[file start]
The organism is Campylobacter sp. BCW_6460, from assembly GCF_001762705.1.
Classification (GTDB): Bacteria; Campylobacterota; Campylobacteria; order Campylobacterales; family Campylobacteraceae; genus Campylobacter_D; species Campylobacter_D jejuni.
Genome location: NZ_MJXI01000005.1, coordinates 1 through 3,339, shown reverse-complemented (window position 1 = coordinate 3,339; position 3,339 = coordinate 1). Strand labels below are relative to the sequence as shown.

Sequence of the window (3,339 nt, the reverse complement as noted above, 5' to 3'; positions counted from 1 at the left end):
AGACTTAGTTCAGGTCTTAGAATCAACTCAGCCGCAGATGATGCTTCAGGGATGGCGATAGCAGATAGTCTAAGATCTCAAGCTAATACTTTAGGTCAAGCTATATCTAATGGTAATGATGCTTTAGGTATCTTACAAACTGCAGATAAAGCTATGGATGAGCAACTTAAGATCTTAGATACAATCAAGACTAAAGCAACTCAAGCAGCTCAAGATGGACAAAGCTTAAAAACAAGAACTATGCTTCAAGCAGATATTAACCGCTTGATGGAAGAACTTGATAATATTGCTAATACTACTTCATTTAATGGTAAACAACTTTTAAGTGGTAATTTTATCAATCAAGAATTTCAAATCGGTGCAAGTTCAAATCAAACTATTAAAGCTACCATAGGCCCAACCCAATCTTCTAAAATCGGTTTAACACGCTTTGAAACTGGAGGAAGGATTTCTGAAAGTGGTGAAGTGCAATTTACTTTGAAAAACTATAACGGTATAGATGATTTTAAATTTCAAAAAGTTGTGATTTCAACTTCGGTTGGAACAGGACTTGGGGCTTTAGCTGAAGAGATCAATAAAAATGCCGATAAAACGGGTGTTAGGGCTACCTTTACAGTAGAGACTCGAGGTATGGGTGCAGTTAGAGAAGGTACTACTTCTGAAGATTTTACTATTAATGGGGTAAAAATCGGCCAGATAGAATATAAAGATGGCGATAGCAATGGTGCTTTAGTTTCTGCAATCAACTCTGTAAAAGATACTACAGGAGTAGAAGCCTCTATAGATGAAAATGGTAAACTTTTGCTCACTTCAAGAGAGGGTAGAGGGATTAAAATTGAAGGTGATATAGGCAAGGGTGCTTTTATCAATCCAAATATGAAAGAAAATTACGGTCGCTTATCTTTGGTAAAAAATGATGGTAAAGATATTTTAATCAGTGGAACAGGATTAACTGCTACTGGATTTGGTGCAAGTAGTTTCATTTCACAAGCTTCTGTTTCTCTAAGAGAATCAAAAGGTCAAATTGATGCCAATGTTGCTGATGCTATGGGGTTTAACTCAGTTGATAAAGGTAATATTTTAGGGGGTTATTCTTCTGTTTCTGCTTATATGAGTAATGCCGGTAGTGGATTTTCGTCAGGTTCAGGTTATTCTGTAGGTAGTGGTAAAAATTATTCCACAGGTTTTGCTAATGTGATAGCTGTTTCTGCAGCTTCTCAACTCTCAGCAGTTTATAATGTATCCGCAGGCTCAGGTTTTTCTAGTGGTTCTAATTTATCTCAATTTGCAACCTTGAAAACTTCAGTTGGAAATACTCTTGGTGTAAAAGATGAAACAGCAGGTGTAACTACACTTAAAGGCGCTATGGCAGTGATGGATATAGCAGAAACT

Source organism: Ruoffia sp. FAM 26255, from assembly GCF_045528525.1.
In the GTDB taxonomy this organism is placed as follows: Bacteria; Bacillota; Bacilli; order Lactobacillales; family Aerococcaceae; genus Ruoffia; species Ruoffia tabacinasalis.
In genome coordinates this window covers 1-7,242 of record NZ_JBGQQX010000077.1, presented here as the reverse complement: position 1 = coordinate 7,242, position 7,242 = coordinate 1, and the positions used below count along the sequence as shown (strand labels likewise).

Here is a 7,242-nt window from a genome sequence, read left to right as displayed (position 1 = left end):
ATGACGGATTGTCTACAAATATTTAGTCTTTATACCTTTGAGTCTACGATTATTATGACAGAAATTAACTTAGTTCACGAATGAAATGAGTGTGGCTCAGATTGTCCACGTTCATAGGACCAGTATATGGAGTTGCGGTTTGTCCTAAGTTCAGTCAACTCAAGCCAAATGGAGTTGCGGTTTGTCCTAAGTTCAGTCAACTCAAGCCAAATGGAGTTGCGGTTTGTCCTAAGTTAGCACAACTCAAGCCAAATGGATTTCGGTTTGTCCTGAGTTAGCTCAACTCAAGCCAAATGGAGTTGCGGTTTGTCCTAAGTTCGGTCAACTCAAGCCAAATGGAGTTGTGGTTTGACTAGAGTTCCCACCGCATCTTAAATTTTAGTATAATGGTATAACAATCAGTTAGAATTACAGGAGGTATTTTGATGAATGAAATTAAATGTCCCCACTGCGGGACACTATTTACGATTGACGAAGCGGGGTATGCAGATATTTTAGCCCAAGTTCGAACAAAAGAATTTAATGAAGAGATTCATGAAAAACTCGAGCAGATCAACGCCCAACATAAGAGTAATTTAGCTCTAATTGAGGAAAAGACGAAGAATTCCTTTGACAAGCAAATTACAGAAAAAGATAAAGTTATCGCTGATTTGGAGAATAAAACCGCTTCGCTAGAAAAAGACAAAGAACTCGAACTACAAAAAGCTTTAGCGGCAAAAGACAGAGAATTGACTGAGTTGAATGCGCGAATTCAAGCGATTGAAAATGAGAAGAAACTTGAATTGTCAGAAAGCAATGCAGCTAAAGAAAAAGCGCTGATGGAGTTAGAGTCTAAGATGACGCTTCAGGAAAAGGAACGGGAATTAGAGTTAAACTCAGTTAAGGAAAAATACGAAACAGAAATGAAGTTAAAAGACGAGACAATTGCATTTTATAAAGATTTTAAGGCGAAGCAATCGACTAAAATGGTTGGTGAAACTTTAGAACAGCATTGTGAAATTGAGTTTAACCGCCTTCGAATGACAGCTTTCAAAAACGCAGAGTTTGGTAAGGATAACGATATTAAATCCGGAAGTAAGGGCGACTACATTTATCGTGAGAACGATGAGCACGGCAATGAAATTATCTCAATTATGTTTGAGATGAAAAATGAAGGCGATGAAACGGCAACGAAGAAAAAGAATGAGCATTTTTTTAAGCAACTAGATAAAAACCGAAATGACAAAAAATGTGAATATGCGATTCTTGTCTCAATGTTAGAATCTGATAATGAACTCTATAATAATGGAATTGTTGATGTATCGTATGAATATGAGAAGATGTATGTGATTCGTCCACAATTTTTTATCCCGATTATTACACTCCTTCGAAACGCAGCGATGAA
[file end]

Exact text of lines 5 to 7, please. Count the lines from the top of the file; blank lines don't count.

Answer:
AGACTTAGTTCAGGTCTTAGAATCAACTCAGCCGCAGATGATGCTTCAGGGATGGCGATAGCAGATAGTCTAAGATCTCAAGCTAATACTTTAGGTCAAGCTATATCTAATGGTAATGATGCTTTAGGTATCTTACAAACTGCAGATAAAGCTATGGATGAGCAACTTAAGATCTTAGATACAATCAAGACTAAAGCAACTCAAGCAGCTCAAGATGGACAAAGCTTAAAAACAAGAACTATGCTTCAAGCAGATATTAACCGCTTGATGGAAGAACTTGATAATATTGCTAATACTACTTCATTTAATGGTAAACAACTTTTAAGTGGTAATTTTATCAATCAAGAATTTCAAATCGGTGCAAGTTCAAATCAAACTATTAAAGCTACCATAGGCCCAACCCAATCTTCTAAAATCGGTTTAACACGCTTTGAAACTGGAGGAAGGATTTCTGAAAGTGGTGAAGTGCAATTTACTTTGAAAAACTATAACGGTATAGATGATTTTAAATTTCAAAAAGTTGTGATTTCAACTTCGGTTGGAACAGGACTTGGGGCTTTAGCTGAAGAGATCAATAAAAATGCCGATAAAACGGGTGTTAGGGCTACCTTTACAGTAGAGACTCGAGGTATGGGTGCAGTTAGAGAAGGTACTACTTCTGAAGATTTTACTATTAATGGGGTAAAAATCGGCCAGATAGAATATAAAGATGGCGATAGCAATGGTGCTTTAGTTTCTGCAATCAACTCTGTAAAAGATACTACAGGAGTAGAAGCCTCTATAGATGAAAATGGTAAACTTTTGCTCACTTCAAGAGAGGGTAGAGGGATTAAAATTGAAGGTGATATAGGCAAGGGTGCTTTTATCAATCCAAATATGAAAGAAAATTACGGTCGCTTATCTTTGGTAAAAAATGATGGTAAAGATATTTTAATCAGTGGAACAGGATTAACTGCTACTGGATTTGGTGCAAGTAGTTTCATTTCACAAGCTTCTGTTTCTCTAAGAGAATCAAAAGGTCAAATTGATGCCAATGTTGCTGATGCTATGGGGTTTAACTCAGTTGATAAAGGTAATATTTTAGGGGGTTATTCTTCTGTTTCTGCTTATATGAGTAATGCCGGTAGTGGATTTTCGTCAGGTTCAGGTTATTCTGTAGGTAGTGGTAAAAATTATTCCACAGGTTTTGCTAATGTGATAGCTGTTTCTGCAGCTTCTCAACTCTCAGCAGTTTATAATGTATCCGCAGGCTCAGGTTTTTCTAGTGGTTCTAATTTATCTCAATTTGCAACCTTGAAAACTTCAGTTGGAAATACTCTTGGTGTAAAAGATGAAACAGCAGGTGTAACTACACTTAAAGGCGCTATGGCAGTGATGGATATAGCAGAAACT

Source organism: Ruoffia sp. FAM 26255, from assembly GCF_045528525.1.
In the GTDB taxonomy this organism is placed as follows: Bacteria; Bacillota; Bacilli; order Lactobacillales; family Aerococcaceae; genus Ruoffia; species Ruoffia tabacinasalis.